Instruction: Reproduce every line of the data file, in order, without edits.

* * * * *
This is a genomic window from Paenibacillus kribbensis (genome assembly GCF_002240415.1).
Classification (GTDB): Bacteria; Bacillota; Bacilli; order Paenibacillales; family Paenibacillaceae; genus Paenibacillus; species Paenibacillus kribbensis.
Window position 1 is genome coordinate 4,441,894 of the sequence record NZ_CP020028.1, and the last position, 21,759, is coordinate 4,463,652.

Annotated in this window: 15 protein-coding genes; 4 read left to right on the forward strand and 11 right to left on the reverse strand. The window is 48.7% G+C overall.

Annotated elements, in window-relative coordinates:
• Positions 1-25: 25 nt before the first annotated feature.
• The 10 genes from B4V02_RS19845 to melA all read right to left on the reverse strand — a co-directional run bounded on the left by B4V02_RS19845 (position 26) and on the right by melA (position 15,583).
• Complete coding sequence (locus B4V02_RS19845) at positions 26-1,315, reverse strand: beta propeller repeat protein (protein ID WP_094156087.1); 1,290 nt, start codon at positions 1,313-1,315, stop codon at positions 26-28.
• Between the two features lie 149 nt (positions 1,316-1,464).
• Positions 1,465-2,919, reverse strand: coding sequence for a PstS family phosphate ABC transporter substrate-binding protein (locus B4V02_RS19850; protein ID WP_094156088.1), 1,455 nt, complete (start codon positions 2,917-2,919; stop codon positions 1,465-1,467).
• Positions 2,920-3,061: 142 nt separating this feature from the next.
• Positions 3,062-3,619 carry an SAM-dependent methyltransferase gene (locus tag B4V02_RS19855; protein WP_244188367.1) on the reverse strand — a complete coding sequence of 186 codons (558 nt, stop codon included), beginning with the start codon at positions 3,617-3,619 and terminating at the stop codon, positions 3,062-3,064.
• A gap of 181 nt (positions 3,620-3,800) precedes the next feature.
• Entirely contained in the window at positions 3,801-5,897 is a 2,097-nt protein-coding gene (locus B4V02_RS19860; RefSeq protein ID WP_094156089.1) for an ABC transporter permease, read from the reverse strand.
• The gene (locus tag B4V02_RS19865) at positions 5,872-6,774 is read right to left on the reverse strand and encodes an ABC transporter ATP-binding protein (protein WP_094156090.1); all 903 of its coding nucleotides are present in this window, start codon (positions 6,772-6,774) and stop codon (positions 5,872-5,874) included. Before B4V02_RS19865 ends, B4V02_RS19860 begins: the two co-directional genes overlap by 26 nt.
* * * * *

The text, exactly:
This is a genomic window from Paenibacillus kribbensis (genome assembly GCF_002240415.1).
Classification (GTDB): Bacteria; Bacillota; Bacilli; order Paenibacillales; family Paenibacillaceae; genus Paenibacillus; species Paenibacillus kribbensis.
Window position 1 is genome coordinate 4,441,894 of the sequence record NZ_CP020028.1, and the last position, 21,759, is coordinate 4,463,652.

Annotated in this window: 15 protein-coding genes; 4 read left to right on the forward strand and 11 right to left on the reverse strand. The window is 48.7% G+C overall.

Annotated elements, in window-relative coordinates:
• Positions 1-25: 25 nt before the first annotated feature.
• The 10 genes from B4V02_RS19845 to melA all read right to left on the reverse strand — a co-directional run bounded on the left by B4V02_RS19845 (position 26) and on the right by melA (position 15,583).
• Complete coding sequence (locus B4V02_RS19845) at positions 26-1,315, reverse strand: beta propeller repeat protein (protein ID WP_094156087.1); 1,290 nt, start codon at positions 1,313-1,315, stop codon at positions 26-28.
• Between the two features lie 149 nt (positions 1,316-1,464).
• Positions 1,465-2,919, reverse strand: coding sequence for a PstS family phosphate ABC transporter substrate-binding protein (locus B4V02_RS19850; protein ID WP_094156088.1), 1,455 nt, complete (start codon positions 2,917-2,919; stop codon positions 1,465-1,467).
• Positions 2,920-3,061: 142 nt separating this feature from the next.
• Positions 3,062-3,619 carry an SAM-dependent methyltransferase gene (locus tag B4V02_RS19855; protein WP_244188367.1) on the reverse strand — a complete coding sequence of 186 codons (558 nt, stop codon included), beginning with the start codon at positions 3,617-3,619 and terminating at the stop codon, positions 3,062-3,064.
• A gap of 181 nt (positions 3,620-3,800) precedes the next feature.
• Entirely contained in the window at positions 3,801-5,897 is a 2,097-nt protein-coding gene (locus B4V02_RS19860; RefSeq protein ID WP_094156089.1) for an ABC transporter permease, read from the reverse strand.
• The gene (locus tag B4V02_RS19865) at positions 5,872-6,774 is read right to left on the reverse strand and encodes an ABC transporter ATP-binding protein (protein WP_094156090.1); all 903 of its coding nucleotides are present in this window, start codon (positions 6,772-6,774) and stop codon (positions 5,872-5,874) included. Before B4V02_RS19865 ends, B4V02_RS19860 begins: the two co-directional genes overlap by 26 nt.